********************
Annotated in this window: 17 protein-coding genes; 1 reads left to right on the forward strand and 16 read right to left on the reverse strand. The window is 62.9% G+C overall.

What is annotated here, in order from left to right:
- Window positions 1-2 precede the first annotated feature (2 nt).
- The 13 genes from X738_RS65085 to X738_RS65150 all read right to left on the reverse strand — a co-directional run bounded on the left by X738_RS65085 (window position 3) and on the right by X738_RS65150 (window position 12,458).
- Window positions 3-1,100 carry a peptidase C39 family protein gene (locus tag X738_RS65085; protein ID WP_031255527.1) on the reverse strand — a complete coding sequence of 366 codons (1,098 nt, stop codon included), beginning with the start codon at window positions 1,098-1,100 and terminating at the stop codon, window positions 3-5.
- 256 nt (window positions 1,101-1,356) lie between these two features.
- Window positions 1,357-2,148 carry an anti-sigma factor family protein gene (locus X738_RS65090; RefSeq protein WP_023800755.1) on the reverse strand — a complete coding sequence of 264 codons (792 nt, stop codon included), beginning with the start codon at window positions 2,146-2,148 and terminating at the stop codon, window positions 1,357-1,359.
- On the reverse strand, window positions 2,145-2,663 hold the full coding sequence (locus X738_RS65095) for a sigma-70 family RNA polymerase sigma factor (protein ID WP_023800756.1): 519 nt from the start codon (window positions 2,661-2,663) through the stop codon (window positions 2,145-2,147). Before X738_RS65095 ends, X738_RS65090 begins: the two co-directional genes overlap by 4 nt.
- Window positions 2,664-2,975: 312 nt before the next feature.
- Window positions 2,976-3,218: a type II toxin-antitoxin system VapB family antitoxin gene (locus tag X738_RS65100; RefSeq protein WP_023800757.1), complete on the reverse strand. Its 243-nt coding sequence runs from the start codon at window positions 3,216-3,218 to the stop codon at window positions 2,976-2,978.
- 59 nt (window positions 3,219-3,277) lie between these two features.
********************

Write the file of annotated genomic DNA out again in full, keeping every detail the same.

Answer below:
Annotated in this window: 17 protein-coding genes; 1 reads left to right on the forward strand and 16 read right to left on the reverse strand. The window is 62.9% G+C overall.

What is annotated here, in order from left to right:
- Window positions 1-2 precede the first annotated feature (2 nt).
- The 13 genes from X738_RS65085 to X738_RS65150 all read right to left on the reverse strand — a co-directional run bounded on the left by X738_RS65085 (window position 3) and on the right by X738_RS65150 (window position 12,458).
- Window positions 3-1,100 carry a peptidase C39 family protein gene (locus tag X738_RS65085; protein ID WP_031255527.1) on the reverse strand — a complete coding sequence of 366 codons (1,098 nt, stop codon included), beginning with the start codon at window positions 1,098-1,100 and terminating at the stop codon, window positions 3-5.
- 256 nt (window positions 1,101-1,356) lie between these two features.
- Window positions 1,357-2,148 carry an anti-sigma factor family protein gene (locus X738_RS65090; RefSeq protein WP_023800755.1) on the reverse strand — a complete coding sequence of 264 codons (792 nt, stop codon included), beginning with the start codon at window positions 2,146-2,148 and terminating at the stop codon, window positions 1,357-1,359.
- On the reverse strand, window positions 2,145-2,663 hold the full coding sequence (locus X738_RS65095) for a sigma-70 family RNA polymerase sigma factor (protein ID WP_023800756.1): 519 nt from the start codon (window positions 2,661-2,663) through the stop codon (window positions 2,145-2,147). Before X738_RS65095 ends, X738_RS65090 begins: the two co-directional genes overlap by 4 nt.
- Window positions 2,664-2,975: 312 nt before the next feature.
- Window positions 2,976-3,218: a type II toxin-antitoxin system VapB family antitoxin gene (locus tag X738_RS65100; RefSeq protein WP_023800757.1), complete on the reverse strand. Its 243-nt coding sequence runs from the start codon at window positions 3,216-3,218 to the stop codon at window positions 2,976-2,978.
- 59 nt (window positions 3,219-3,277) lie between these two features.